· March 18 2013: Bank holiday extended until March 21 2013.

· March 19 2013: Cyprus parliament rejects bail-in bill.

· March 20 2013: Bank holiday extended until March 26 2013.

· March 24 2013: Cash limits of €100 in withdrawals begin for largest banks in Cyprus.

· March 25 2013: Bail-in deal agreed upon. Those depositors with over €100,000 either lose 40% of their money (Bank of Cyprus) or lose 60% (Laiki).

Now get ready for the real kicker… the Bank of Cyprus, the bank that imploded in 2013 and STOLE clients' funds was voted Best Bank for Private Banking in Cyprus by EUROMONEY magazine in 2012.

No joke…

Bank of Cyprus has been named as the Best Bank for Private Banking in Cyprus, by the internationally acclaimed magazine EUROMONEY

Bank of Cyprus Private Banking ranked first among Cypriot, Greek and other international financial institutions operating in Cyprus in the Private Banking sector. This accolade classifies the Bank among the leading financial institutions offering Private Banking services and is yet another important international distinction for the Bank of Cyprus Group…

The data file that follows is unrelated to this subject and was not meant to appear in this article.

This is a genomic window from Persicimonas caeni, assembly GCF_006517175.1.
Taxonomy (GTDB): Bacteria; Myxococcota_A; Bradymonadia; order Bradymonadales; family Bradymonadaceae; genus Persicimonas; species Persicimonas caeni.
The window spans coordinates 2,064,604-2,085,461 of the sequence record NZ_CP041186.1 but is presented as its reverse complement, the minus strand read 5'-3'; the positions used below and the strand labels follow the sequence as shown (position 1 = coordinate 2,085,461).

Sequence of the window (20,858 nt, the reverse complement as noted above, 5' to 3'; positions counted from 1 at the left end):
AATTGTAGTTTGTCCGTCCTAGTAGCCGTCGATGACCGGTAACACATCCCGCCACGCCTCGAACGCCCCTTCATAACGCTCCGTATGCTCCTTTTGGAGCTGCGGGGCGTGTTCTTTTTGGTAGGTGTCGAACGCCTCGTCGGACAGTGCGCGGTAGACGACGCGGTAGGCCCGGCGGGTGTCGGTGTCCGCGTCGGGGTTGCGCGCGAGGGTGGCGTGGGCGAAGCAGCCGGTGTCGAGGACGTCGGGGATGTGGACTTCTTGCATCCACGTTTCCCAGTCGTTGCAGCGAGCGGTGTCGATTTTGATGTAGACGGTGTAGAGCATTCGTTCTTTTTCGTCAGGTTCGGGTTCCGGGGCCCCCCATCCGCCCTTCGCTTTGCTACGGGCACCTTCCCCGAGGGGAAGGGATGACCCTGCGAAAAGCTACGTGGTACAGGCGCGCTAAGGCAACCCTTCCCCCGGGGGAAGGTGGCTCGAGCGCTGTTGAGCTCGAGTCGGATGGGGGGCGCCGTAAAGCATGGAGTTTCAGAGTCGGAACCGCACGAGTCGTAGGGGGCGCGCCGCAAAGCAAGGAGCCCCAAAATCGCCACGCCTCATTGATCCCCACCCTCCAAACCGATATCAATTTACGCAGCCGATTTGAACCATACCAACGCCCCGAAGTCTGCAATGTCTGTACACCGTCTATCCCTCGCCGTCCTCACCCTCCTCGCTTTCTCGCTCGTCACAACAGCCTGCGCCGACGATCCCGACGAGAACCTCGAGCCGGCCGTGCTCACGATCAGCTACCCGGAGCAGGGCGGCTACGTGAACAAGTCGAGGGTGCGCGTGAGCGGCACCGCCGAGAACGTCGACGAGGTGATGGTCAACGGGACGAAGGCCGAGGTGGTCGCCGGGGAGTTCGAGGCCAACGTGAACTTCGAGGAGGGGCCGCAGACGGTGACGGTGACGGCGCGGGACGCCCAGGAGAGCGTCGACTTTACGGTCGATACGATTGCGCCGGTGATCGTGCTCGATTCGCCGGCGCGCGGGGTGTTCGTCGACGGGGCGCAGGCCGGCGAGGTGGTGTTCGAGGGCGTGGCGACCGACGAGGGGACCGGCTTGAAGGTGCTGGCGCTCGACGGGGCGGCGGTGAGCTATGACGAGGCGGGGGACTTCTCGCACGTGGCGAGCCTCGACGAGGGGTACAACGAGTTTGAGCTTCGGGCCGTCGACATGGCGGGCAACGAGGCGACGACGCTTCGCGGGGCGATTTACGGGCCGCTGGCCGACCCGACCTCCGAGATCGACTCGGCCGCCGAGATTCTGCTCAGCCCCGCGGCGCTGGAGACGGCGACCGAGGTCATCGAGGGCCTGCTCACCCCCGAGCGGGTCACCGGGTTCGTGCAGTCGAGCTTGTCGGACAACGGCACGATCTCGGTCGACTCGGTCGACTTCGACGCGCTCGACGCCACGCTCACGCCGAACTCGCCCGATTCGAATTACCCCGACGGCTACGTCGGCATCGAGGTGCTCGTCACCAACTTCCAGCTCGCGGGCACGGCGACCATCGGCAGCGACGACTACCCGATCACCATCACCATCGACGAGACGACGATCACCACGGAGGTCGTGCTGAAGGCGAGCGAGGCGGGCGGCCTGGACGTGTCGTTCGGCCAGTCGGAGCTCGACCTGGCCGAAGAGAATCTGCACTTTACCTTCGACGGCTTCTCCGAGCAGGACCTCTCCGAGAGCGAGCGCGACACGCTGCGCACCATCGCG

This recognition by EUROMONEY is ever more important in today's macroeconomic environment as it reaffirms the Bank's ability to safely and successfully respond to its clients' financial needs and emphasizes its clients' loyalty and trust.

So… just WHO actually has a CLUE about the true state of the banks in Europe? More importantly, who will actually bother WARNING investors about the risks therein?

As Jean-Claude Juncker openly stated, "When it becomes serious, you have to lie."

Now we're going through another round of this game with Portuguese bank Banco De Espirito Santo. We wonder what will happen…

This concludes this article. If you're looking for the means of protecting your portfolio from the coming collapse, you can pick up a FREE investment report titled Protect Your Portfolio at

This report outlines a number of strategies you can implement to prepare yourself and your loved ones from the coming market carnage.

Best Regards

Phoenix Capital Research